When you stop drinking, your body will crave alcohol. This is because your body is dependent on alcohol – it needs alcohol to function. When you’re detoxing from alcohol, it’s important to not give in to these cravings, as the withdrawal symptoms will pass over time.
Attending rehab in a residential facility can reduce the risk of you giving in to these alcohol cravings, as at a rehab treatment centre, all access to alcohol will be revoked. This means that the physical temptation won’t be there.
Your mental health can be affected while you’re detoxing from alcohol. When you stop drinking and go through alcohol withdrawal, you may notice that your anxiety levels are much higher, or you feel depressed.
If you already have existing mental health problems, these may feel worse for a while. However, your mental health will likely improve over time after you stop drinking.
Alcohol withdrawal can also cause mood swings and irritability – you may lose your temper over minor things, or go from being hyperactive to being miserable in a short space of time.
This is why it’s so important that you have the right support system in place – having friends and family to talk to can make the world of difference.
Over time, drinking heavily can lead to hypertension, also known as high blood pressure. This means that many alcoholics are hypertensive.
Evidence suggests that stopping drinking is a great way to lower your blood pressure in the long term. Lowering your blood pressure can quickly reduce the risk of further complications down the road – for example, the risk of strokes and heart attacks.
Although this is uncommon, it’s possible to experience delirium tremens when you stop drinking alcohol. This is considered the most serious side effect of alcohol withdrawal, and generally requires hospitalisation and can be fatal.
Most people with acute alcohol withdrawal symptoms and delirium tremens will need to be hospitalised and receive the right medical treatment, as it can be fatal if not managed correctly.
Alcohol withdrawal delirium includes vivid delusions and hallucinations which can be distressing. Delirium tremens can occur within two to three days after your last drink.
If you think you are displaying chronic alcohol withdrawal signs or delirium tremens symptoms, you should seek medical assistance as soon as possible.
Quitting alcohol can be tough at the best of times – but it can feel like an uphill battle if you try to stop drinking without support, which is why many people choose to contact alcohol support services and receive addiction treatment at an alcohol rehab facility.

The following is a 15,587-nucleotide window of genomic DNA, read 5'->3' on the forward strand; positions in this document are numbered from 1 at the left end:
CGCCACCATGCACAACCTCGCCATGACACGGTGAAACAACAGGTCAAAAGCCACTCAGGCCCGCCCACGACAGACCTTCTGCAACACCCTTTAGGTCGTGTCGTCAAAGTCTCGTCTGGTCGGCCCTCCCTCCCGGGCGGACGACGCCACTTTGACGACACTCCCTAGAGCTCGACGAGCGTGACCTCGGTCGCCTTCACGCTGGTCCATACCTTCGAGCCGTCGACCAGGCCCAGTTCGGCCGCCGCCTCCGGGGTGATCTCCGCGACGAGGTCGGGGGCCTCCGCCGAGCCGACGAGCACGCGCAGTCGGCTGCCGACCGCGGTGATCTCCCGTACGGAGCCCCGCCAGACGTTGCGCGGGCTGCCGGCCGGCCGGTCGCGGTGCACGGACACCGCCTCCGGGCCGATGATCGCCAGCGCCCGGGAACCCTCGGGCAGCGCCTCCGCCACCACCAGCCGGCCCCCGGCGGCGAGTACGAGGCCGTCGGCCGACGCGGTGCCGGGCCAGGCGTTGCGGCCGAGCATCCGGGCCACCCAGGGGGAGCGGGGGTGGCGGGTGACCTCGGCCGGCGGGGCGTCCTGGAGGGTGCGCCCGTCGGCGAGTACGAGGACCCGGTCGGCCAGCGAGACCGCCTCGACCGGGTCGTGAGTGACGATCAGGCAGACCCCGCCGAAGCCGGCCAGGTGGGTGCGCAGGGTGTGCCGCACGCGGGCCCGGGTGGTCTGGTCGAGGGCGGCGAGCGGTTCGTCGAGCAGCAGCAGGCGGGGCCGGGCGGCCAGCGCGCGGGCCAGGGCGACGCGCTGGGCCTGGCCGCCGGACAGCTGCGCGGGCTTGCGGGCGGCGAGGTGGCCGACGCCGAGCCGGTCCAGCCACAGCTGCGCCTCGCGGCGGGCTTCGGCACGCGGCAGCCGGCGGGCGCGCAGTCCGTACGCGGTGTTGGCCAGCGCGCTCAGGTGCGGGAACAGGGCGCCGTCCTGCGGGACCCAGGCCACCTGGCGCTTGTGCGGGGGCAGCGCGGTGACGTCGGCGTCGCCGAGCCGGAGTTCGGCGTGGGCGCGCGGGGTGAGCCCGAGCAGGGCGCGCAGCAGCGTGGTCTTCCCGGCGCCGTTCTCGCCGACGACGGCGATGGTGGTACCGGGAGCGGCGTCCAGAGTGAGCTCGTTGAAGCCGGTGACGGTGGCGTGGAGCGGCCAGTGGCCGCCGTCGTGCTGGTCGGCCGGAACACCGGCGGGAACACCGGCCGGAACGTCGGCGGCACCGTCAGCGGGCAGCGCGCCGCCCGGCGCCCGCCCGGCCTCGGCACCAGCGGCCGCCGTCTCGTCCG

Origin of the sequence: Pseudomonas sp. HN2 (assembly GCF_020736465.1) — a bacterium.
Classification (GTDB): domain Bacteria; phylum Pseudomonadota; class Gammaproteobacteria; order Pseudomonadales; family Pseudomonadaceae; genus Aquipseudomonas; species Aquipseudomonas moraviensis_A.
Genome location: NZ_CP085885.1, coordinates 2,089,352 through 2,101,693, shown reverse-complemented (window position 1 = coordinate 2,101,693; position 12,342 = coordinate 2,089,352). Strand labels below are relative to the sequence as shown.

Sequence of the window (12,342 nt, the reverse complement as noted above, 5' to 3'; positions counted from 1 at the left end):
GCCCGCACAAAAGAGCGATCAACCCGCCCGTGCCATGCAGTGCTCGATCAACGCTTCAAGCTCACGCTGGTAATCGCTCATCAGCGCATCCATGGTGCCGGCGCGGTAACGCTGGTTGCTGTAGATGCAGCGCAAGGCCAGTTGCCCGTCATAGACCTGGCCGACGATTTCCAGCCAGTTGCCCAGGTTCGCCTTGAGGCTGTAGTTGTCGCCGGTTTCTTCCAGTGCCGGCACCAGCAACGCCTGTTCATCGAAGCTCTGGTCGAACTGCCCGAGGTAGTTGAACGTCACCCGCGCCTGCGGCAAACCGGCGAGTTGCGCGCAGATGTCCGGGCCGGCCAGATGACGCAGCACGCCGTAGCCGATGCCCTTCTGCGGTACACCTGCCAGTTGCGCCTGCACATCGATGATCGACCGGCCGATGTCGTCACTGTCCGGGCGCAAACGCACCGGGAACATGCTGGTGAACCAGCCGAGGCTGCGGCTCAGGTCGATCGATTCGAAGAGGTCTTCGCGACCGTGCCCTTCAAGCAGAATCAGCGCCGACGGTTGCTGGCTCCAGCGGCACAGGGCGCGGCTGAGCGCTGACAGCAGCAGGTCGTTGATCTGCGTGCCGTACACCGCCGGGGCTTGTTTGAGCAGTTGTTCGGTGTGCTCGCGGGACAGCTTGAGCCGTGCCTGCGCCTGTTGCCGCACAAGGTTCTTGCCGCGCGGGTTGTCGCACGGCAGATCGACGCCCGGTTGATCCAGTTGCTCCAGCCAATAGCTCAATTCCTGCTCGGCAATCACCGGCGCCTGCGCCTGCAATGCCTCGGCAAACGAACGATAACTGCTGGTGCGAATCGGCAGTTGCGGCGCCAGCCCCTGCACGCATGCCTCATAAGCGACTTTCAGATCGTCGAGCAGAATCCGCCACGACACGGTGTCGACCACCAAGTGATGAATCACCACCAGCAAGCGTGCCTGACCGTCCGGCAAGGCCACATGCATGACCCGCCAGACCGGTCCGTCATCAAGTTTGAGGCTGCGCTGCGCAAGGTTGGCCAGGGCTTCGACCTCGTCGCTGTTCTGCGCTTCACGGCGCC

You can receive addiction support either privately or through the NHS. To learn more about alcohol and the NHS, check out this page.
Rehab typically consists of three stages: detoxification, addiction therapy, and aftercare. Detoxification deals with physical addiction, whereas therapy can help to deal with psychological addiction, as well as the behavioural and social aspects of addiction too.
Some forms of therapy found in addiction treatment include CBT (cognitive behavioural therapy), counselling, group therapy, and interpersonal therapy – although many rehab clinics have more options.
Secondary care aims at providing you support once you finish rehab – ultimately aiming to prevent relapse. Some forms of aftercare include group therapy, counselling, and support groups – for example, Alcoholics Anonymous.
At Help4Addiction, we are in contact with local rehab facilities all over England and Wales – and can find the best place for you to attend rehab.
Our friendly team will take the time to listen to your story to find the right treatment plan for you and your circumstances. Have a chat with us today if you wish to quit drinking and begin your alcohol recovery journey.
Nicholas Conn is a leading industry addiction expert who runs the UK’s largest addiction advisory service and is regularly featured in the national press, radio and TV. He is the founder and CEO of a drug and alcohol rehab center called Help4addiction, which was founded in 2015. He has been clean himself since 2009 and has worked in the Addiction and Rehab Industry for over a decade. Nick is dedicated to helping others recover and get treatment for drug and alcohol abuse. In 2013, he released a book ‘The Thin White’ line that is available on Amazon.